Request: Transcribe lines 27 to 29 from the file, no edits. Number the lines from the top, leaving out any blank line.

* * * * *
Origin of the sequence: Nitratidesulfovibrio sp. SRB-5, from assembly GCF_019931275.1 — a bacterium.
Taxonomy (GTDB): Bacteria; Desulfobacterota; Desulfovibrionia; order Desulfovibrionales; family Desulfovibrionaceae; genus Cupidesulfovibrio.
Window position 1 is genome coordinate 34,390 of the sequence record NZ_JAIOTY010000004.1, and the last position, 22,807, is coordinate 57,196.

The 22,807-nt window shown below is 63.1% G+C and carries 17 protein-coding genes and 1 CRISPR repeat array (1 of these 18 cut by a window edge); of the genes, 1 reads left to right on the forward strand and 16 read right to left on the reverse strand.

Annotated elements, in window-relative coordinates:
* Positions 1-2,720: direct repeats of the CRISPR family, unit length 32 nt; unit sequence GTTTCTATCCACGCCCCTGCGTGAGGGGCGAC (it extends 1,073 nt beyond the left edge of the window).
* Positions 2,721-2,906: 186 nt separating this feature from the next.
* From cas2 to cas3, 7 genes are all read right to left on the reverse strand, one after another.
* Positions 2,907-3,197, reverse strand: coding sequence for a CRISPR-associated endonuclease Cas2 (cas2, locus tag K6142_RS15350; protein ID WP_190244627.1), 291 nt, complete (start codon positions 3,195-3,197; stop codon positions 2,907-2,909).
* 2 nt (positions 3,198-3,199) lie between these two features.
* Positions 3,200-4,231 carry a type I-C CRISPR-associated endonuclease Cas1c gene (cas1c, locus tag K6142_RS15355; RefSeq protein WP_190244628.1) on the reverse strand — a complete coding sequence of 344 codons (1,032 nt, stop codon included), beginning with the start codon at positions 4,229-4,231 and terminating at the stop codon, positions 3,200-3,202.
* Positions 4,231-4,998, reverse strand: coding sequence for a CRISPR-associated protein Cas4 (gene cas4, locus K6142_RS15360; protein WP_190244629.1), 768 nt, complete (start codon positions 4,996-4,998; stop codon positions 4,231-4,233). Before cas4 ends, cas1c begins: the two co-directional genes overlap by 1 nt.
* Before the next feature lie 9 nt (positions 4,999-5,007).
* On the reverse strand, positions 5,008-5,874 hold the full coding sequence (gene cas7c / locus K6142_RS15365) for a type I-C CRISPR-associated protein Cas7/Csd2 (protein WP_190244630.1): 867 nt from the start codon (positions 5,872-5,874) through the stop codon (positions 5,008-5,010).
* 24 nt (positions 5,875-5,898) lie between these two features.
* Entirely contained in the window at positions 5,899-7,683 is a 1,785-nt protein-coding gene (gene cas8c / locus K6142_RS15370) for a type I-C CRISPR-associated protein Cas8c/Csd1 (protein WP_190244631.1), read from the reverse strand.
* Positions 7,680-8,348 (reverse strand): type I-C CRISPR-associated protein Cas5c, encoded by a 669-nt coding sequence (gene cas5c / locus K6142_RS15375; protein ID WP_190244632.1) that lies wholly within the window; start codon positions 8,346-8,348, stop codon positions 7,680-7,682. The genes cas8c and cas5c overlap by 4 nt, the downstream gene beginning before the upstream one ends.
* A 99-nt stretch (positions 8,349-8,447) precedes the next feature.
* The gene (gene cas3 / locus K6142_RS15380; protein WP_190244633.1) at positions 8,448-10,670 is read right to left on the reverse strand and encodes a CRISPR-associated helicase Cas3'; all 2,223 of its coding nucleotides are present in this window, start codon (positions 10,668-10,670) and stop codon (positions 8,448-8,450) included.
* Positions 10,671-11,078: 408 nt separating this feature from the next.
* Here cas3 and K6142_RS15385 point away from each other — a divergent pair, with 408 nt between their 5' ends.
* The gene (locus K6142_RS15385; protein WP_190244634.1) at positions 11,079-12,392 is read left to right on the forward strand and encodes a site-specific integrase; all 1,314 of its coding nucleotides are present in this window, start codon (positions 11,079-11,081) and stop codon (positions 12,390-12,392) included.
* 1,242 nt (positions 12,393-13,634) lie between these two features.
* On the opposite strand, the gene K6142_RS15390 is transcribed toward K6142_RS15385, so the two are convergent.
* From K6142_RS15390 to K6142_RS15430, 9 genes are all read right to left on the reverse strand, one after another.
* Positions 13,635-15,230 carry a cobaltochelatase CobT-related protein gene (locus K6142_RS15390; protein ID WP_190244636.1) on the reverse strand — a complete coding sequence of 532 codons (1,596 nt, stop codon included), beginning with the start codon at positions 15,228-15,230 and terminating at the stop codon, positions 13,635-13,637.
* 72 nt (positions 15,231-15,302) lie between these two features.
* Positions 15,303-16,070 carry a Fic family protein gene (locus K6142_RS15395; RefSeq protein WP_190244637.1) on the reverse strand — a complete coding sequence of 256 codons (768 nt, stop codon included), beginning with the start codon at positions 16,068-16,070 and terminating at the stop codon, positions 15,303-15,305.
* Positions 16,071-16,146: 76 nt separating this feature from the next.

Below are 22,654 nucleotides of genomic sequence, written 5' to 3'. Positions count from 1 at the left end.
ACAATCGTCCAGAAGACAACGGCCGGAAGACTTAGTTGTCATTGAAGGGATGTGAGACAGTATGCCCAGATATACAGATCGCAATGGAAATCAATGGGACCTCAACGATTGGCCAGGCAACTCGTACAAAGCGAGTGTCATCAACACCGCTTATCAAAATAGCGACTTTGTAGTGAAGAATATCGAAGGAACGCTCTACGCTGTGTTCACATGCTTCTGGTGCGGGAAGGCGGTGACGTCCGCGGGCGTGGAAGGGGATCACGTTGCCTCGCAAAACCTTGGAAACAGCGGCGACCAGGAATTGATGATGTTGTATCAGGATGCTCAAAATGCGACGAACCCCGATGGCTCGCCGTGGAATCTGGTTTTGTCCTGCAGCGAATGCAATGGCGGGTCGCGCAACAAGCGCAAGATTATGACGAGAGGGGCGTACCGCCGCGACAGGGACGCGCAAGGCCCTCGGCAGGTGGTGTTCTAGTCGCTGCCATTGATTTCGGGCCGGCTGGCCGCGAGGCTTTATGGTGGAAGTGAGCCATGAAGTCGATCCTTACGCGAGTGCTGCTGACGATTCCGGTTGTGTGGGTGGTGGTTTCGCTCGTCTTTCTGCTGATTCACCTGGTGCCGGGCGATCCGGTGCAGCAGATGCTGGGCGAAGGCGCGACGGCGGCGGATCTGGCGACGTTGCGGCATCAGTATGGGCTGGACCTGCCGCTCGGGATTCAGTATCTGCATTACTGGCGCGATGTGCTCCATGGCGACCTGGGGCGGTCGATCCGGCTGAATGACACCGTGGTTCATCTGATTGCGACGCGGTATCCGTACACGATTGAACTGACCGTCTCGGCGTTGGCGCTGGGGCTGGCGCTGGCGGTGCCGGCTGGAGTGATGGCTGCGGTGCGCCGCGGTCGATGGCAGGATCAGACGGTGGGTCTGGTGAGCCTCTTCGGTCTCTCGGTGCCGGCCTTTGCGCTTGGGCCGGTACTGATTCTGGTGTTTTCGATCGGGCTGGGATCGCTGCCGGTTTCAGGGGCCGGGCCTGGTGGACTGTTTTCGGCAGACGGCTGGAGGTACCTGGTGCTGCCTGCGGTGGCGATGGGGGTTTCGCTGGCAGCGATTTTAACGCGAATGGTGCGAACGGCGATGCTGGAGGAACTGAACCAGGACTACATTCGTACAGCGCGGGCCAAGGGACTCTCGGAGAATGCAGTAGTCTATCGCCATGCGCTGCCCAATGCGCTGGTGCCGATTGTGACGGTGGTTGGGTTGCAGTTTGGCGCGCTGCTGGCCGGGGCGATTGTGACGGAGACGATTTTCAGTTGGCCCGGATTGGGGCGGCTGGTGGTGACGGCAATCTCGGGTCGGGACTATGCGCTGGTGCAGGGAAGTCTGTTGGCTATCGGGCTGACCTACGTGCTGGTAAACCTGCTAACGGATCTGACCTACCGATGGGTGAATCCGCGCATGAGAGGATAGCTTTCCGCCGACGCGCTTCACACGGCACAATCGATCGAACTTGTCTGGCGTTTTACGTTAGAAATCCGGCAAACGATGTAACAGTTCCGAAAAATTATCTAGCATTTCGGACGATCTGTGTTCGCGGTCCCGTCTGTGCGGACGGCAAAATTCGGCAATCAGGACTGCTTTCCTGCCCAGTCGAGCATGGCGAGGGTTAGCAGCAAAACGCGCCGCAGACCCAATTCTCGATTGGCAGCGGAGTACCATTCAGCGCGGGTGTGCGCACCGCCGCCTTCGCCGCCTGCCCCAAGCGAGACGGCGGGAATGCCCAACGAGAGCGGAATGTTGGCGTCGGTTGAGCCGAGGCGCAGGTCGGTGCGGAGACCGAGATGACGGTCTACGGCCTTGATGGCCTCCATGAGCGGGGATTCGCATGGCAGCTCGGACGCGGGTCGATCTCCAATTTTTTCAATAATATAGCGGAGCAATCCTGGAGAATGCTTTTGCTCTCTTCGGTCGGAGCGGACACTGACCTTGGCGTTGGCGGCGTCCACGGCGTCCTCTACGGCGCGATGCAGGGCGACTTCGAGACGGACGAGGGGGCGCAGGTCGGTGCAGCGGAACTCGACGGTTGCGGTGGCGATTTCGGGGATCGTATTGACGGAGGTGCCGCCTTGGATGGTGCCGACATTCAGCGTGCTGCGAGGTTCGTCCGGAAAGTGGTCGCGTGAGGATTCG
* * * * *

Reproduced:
* 72 nt (positions 15,231-15,302) lie between these two features.
* Positions 15,303-16,070 carry a Fic family protein gene (locus K6142_RS15395; RefSeq protein WP_190244637.1) on the reverse strand — a complete coding sequence of 256 codons (768 nt, stop codon included), beginning with the start codon at positions 16,068-16,070 and terminating at the stop codon, positions 15,303-15,305.
* Positions 16,071-16,146: 76 nt separating this feature from the next.